Trollwood Village apartments, retail complex in Fargo changes hands: 'There's so much potential here!'
Emily and Erik Gunderson take over from family that created the northside urban village.
FARGO — The Trollwood Village Apartments and Convenience Center, a fixture in north Fargo, has a new set of owners.
At the end of December, Emily and Erik Gunderson closed on the purchase of the complex from the family of Norman Triebwasser, who developed Trollwood Village.
“It’s been a staple on the north side. It’s been here forever,” Emily Gunderson said Monday, Jan. 16.
“I’m a northsider born and raised. It’s a big deal to us,” Gunderson said.
“There’s so much potential here. A lot of people don’t know about it. A lot of people think it’s just a 55 and older building,” she said.
There are four apartment buildings at 3105 Broadway N., with 185 apartments. The Convenience Center is a commercial/retail area that includes several businesses, among them Revolution Personal Training Studio, Trollwood Barbers, Village Hair Design, and the Trollwood Village Senior Center. Gunderson said there’s room for more.
Gunderson said the Triebwasser family approached her and her husband “to keep it as a family-run company.”
The Gundersons have operated a rental property company in the region for about 20 years, with “properties in Fargo, Detroit Lakes, Casselton, Dilworth, Moorhead, a little of everywhere,” she said.
But the acquisition of Trollwood Village was “a big chunk for us. It pretty much doubled our portfolio,” Emily Gunderson said.
She declined to share the purchase price.
According Forum’s archives:
The land at Broadway and 32nd Avenue North was first developed as a commercial center in the 1970s, with the opening of the Valley North Mall in 1975. The mall had a good start, with the first two tenants being a Piggly Wiggly grocery store and a White Drug pharmacy.
The mall was full by 1978, despite competition from the nearby Northport Shopping Center and the growing West Acres Shopping Center in south Fargo.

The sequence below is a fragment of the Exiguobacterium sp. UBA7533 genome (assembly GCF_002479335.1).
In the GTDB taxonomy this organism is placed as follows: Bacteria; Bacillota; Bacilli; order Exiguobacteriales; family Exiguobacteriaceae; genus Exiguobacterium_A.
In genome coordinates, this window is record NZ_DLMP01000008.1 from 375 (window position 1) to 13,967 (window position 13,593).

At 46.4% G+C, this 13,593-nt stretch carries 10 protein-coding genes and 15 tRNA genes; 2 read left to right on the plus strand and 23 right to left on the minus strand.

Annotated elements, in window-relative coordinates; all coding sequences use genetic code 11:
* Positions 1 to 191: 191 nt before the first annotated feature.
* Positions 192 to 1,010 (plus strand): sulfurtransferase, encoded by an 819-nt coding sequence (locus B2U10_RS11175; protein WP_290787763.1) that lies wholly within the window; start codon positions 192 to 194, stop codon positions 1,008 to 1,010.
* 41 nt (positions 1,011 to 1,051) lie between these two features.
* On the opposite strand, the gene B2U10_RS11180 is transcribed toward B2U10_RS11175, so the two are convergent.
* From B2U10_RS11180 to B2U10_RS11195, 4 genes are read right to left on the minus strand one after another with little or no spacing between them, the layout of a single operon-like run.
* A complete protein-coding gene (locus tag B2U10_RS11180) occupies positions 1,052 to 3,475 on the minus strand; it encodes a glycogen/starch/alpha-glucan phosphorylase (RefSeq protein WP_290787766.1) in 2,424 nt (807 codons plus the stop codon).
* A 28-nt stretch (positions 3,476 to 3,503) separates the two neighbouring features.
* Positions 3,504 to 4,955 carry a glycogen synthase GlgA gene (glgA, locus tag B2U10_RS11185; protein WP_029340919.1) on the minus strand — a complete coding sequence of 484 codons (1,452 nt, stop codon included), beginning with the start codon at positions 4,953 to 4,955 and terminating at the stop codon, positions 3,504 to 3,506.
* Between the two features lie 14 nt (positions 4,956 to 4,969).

However, by 1980, the developer had run into financial difficulties, and three Midwest insurance companies holding mortgages on the property sought to foreclose.
The anchor tenants eventually opted to leave. Piggly Wiggly closed at the end of December 1982. White Drug closed in mid-December 1984.
In August 1986, local architect Norman Triebwasser sought bonding help from the city of Fargo to redevelop the mall into a senior housing complex with retail space - an urban village. Initially, the Fargo City Commission turned down the request.
But several weeks later, in September 1986, the commission narrowly voted to approve $8 million in Municipal Industrial Development Act bonds to support the $10 million project by Triebwasser and Northwestern Mutual Life Insurance of Minneapolis.
By mid-1987, the first phase construction had begun for what eventually became four apartment buildings (originally marketed to seniors), and 30,000 square feet of commercial and retail space.
In 1988, Forum reporter Philip Matthews wrote that the redevelopment at 3105 Broadway N. was “a stunning turnaround” for the area. Within a couple of years, the commercial parts of Trollwood Village were 100% rented, Forum reports said.
Norman Triebwasser died in 2005.
Emily Gunderson said she’d like to revive that sort of vigor, with more merchants to serve the apartments and surrounding neighborhoods.
“I just really think for the mall part, it would be fun to keep some northside businesses alive, and work with people (who are) maybe starting out a business, and just keep the north side a quiet, happy place to live for people,” Gunderson said.
“So far, the tenants have been just absolutely so amazing, and welcoming, and also giving us grace as we transition and just try and find our way around. It’s a big place!” she said.
“We just really want to focus on the amenities that are here and (add) amenities for the tenants. What are things that they would like? How we can work together with people in the community to keep those amenities here? Bring in more amenities for the tenants, and more businesses for the north side,” Gunderson said.